As for the parse_args() function, it contains a bunch of argparse-specific syntax for creating an object that can parse CL arguments. Briefly, the first line (parser = ...) sets up the parsing object which will hold all the information necessary to parse the command line into Python data types. We then add two passable arguments, the first is "integers", which must be of type int and can accept any arbitrary number of integers from the CL. The second argument is "--sum", this is an optional argument which returns the sum of the passed integers, otherwise the maximum of the passed integers is returned. In addition, all argparse object come with an optional help argument (specified with -h or --help), which will return a summary of all possible CL arguments and their help description (if provided). Check out the documentation for a more comprehensive walkthrough of this example.

We can test out our brand new CL by re-installing our package and checking the help documentation:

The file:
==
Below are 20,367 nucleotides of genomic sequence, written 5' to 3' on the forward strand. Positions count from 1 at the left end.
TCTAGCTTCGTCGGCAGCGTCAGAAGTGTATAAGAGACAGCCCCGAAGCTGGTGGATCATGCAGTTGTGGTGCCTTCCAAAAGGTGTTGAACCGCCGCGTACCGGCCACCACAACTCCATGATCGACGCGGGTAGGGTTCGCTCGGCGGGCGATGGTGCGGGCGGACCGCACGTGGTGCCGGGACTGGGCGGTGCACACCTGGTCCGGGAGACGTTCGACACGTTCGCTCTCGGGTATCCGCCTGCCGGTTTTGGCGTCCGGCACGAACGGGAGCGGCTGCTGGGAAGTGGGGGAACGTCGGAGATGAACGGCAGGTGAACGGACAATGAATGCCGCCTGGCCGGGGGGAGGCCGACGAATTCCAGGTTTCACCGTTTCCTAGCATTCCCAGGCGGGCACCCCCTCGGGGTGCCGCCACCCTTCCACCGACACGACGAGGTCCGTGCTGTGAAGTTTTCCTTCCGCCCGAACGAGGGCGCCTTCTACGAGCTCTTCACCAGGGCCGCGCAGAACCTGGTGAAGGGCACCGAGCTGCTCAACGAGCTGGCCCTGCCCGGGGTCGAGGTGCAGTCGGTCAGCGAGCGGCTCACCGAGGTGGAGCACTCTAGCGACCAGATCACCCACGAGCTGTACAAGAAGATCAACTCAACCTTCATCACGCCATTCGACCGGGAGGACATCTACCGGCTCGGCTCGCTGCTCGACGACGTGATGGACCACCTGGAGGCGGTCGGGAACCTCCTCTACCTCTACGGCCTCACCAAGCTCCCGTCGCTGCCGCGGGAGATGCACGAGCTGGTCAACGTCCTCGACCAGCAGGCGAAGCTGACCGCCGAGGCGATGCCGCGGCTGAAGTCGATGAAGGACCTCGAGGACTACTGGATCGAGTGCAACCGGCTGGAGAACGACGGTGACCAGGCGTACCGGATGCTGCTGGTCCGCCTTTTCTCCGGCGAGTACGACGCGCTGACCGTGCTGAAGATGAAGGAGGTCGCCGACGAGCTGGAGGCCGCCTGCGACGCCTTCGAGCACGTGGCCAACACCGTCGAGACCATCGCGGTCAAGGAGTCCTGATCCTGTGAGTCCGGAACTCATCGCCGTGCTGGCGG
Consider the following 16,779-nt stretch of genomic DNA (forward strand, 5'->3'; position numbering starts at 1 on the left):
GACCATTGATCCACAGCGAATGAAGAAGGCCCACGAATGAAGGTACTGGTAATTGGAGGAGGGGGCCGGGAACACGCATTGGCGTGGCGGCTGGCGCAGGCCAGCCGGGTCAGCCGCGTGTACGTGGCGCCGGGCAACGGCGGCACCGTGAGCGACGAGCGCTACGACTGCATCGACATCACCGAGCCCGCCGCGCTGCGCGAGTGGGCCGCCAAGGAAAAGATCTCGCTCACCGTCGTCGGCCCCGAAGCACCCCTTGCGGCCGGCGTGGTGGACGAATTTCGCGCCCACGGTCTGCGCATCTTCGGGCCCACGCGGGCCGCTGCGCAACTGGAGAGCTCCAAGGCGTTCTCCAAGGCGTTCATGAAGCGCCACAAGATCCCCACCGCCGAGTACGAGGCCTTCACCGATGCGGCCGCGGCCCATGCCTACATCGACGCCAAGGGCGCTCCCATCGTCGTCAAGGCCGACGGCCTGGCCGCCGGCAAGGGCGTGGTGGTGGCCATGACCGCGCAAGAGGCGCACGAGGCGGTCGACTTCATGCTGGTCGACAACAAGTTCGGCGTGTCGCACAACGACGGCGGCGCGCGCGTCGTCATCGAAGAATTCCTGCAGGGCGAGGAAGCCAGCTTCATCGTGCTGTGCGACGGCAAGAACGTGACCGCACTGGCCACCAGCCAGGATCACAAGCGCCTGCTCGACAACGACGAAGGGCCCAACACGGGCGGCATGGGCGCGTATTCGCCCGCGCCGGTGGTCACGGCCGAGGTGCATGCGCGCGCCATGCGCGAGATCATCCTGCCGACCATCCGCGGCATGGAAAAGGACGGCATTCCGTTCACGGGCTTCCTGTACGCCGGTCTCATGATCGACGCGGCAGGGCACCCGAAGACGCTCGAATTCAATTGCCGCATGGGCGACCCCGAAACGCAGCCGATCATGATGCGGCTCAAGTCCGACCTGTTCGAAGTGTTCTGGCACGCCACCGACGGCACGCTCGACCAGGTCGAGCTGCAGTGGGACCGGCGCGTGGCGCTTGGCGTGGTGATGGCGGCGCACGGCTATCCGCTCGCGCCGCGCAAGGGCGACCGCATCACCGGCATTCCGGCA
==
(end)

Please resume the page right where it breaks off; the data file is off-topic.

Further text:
{prompt} bash poetry install pypkgs --help


console
usage: pypkgs [-h] [--sum] N [N ...]

Process some integers.

positional arguments:
N           an integer for the accumulator

optional arguments:
-h, --help  show this help message and exit
--sum       sum the integers (default: find the max)

It seems to be working! Let's see if we can calculate the maximum and the sum of a set of integers:

{prompt} bash pypkgs 1 2 3 4 5


console
5

{prompt} bash pypkgs --sum 1 2 3 4 5


console
16

Awesome! We've implemented a basic CLI here to show how this functionality can be accommodated in Python packages. You can check out a more complicated Python package CLI, called PyWebCat, that I wrote to interface with some open-source coastal video footage, following the above guidelines and structure. I also encourage you to take a look at the CLIs of any larger, open-source Python packages you use (like cookiecutter for example) to better understand how to write effective CLIs.